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Illustration for article titled Several Minutes Of Horrendous Basketball Result In Warriors Surviving Game 5
Photo: Claus Andersen (Getty)

Game 5 was anything but pretty. The first half was defined by Kevin Durant’s triumphant return, and then Kevin Durant’s disastrous re-injury. The second half was defined by one transcendent three-minute stretch from Kawhi Leonard, and then three minutes of ridiculous, frantic, slapstick mutual failure that somehow ended with the Golden State Warriors staying alive and pushing the series back to Oakland with a 106–105 win. Which, if nothing else, gave the world this fine moment:


The Warriors took the early lead behind 11 first-quarter points from Durant, who looked great shooting the ball and switching on defense, even if his movement was a little bit stiff and tentative. The 34 points Golden State scored in the frame tied for the most they’ve scored in any quarter in this series, and the most since the second quarter of Game 2, their only other win. Durant’s re-injury presented a clear advantage for the Raptors, but it took them a surprisingly long time to seize that advantage, playing the Warriors to a draw on the scoreboard across both the second and third quarters. Partly this had to do with Kawhi having his first real dud of a performance of the series—he finished with 26 points, but needed 24 shots to get there, and turned the ball over an uncharacteristic five times, four of which were deadly live ball turnovers.

But Kawhi seemed to smell blood in the water at about the 5:45 mark of the fourth quarter, with the Warriors clinging to a four-point lead and looking ragged and worn-out. Leonard got away with both a travel and a backcourt violation on an assist to Norman Powell to cut the lead to two points, and then ripped off a personal 10–2 run to put the Raptors up six, 103–97. The Toronto crowd was going insane; the Warriors looked terribly flustered; Kawhi was hulking up into a man-eating monster. That was when Raptors head coach Nick Nurse made the extremely curious decision to call a timeout, just as his team was squeezing the life out of the defending champs. It should not shock you to learn that this sliver of generously gifted space to regather their composure was all the Warriors needed to rip off a 9–0 run and retake the lead:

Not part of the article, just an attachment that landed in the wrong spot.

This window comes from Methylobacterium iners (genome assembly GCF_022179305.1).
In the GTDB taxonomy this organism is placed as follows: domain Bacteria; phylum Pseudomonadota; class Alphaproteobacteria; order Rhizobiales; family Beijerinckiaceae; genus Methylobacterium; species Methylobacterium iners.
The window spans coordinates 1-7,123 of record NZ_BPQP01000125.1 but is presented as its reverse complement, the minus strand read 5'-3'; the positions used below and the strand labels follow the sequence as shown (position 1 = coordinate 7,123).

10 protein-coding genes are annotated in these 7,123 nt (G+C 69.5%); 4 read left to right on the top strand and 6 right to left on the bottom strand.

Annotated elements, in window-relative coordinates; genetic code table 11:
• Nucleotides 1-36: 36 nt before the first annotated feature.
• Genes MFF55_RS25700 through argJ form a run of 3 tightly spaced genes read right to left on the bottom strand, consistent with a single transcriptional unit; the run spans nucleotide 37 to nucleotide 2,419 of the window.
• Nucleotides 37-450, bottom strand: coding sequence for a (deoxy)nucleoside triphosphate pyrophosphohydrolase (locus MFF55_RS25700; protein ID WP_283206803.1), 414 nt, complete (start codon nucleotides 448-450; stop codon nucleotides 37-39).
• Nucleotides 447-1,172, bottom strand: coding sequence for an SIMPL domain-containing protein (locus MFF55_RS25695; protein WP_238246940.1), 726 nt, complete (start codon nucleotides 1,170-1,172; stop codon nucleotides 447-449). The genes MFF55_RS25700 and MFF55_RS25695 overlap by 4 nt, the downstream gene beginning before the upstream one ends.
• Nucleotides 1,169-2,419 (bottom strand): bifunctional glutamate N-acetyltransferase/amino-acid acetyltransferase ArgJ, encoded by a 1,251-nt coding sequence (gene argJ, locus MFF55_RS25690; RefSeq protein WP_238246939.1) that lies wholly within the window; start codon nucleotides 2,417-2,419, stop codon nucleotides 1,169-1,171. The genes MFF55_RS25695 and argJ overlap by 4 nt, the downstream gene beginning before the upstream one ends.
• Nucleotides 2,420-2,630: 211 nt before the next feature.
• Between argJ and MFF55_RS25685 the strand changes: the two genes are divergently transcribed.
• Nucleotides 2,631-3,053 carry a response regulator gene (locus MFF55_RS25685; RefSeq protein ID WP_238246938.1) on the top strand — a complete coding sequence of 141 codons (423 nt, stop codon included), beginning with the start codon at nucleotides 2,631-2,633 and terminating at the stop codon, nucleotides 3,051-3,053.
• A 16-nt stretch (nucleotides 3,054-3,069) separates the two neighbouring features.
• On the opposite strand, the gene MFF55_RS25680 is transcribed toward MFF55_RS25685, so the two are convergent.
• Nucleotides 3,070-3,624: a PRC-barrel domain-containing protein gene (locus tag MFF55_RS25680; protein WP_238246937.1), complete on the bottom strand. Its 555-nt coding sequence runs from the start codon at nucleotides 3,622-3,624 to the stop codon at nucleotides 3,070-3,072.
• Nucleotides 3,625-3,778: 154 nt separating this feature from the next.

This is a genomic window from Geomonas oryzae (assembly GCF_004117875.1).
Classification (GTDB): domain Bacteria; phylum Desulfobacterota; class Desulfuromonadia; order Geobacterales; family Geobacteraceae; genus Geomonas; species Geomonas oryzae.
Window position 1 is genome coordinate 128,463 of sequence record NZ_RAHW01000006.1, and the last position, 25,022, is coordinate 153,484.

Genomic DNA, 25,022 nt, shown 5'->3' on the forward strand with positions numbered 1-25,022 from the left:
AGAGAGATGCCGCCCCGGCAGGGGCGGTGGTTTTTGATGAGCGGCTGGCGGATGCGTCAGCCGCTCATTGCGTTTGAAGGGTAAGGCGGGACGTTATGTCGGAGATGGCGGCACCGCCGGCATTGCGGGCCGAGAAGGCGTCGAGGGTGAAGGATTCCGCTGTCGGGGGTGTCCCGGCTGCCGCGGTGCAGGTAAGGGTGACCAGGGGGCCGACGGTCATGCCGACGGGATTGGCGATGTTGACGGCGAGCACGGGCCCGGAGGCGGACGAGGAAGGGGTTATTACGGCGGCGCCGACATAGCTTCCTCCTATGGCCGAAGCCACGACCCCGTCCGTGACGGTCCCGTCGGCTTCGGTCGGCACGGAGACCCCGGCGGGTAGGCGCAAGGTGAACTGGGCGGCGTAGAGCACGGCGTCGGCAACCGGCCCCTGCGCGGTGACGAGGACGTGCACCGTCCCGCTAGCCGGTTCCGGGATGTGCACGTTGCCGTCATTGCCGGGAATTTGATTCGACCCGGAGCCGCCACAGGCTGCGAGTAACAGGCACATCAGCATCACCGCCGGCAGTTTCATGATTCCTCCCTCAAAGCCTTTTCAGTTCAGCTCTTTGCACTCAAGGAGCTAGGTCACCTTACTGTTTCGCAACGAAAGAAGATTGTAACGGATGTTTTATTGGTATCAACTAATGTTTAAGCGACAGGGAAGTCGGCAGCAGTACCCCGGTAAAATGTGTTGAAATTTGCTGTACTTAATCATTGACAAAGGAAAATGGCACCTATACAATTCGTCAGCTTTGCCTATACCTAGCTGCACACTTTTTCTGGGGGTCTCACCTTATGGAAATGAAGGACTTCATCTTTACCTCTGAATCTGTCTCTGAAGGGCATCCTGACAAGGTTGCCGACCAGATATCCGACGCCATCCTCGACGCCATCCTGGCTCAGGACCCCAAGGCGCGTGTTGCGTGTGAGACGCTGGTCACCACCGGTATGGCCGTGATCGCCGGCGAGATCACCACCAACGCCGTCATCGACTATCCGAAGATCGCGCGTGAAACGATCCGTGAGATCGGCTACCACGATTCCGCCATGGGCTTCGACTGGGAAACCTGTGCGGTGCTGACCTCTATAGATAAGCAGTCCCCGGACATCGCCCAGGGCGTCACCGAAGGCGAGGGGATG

That video really fails to capture the stupidity of the last couple minutes of the game. The Raptors scored just two total points after Nurse’s ill-timed timeout, on a Kyle Lowry layup that was goaltended by DeMarcus Cousins. They had as many backcourt violations as buckets, and twice as many airballs. But they weren’t alone on the blooper reel: Cousins matched his defensive goaltending violation with an offensive goaltending violation, on a putback of a bricked three-pointer; Steph Curry and Draymond Green collaborated on a lazy and careless and hideously timed backcourt violation; and Cousins wasted Golden State’s final possession with a moving screen offensive foul, giving Toronto ample time to run a coherent final play, down a point.

The Raptors got the ball back with 15.7 seconds on the clock. Naturally they put the ball in the hands of Leonard, but with Klay Thompson glued to him, Kawhi was forced to give the ball up to Fred VanVleet, who was not positioned to shoot. VanVleet pitched it to Lowry in the corner, which would’ve been a great final shot, except that Draymond Green made a phenomenal play to leap out from fronting Marc Gasol and get a finger on Lowry’s shot.


With the refs stopping the game for multiple replay reviews, plus the overall clumsiness and lack of shot-making of the final few minutes, this was not a game that anyone will remember for its aesthetics. But the Warriors battled through a hell of an obstacle to grab a clutch win, and with the series tilting back to Oakland, they’ve got more than a heartbeat. If any group in basketball knows about the vulnerability of a team holding a 3–1 series lead, it’s the remaining core of these Golden State Warriors.

Staff Writer, Deadspin

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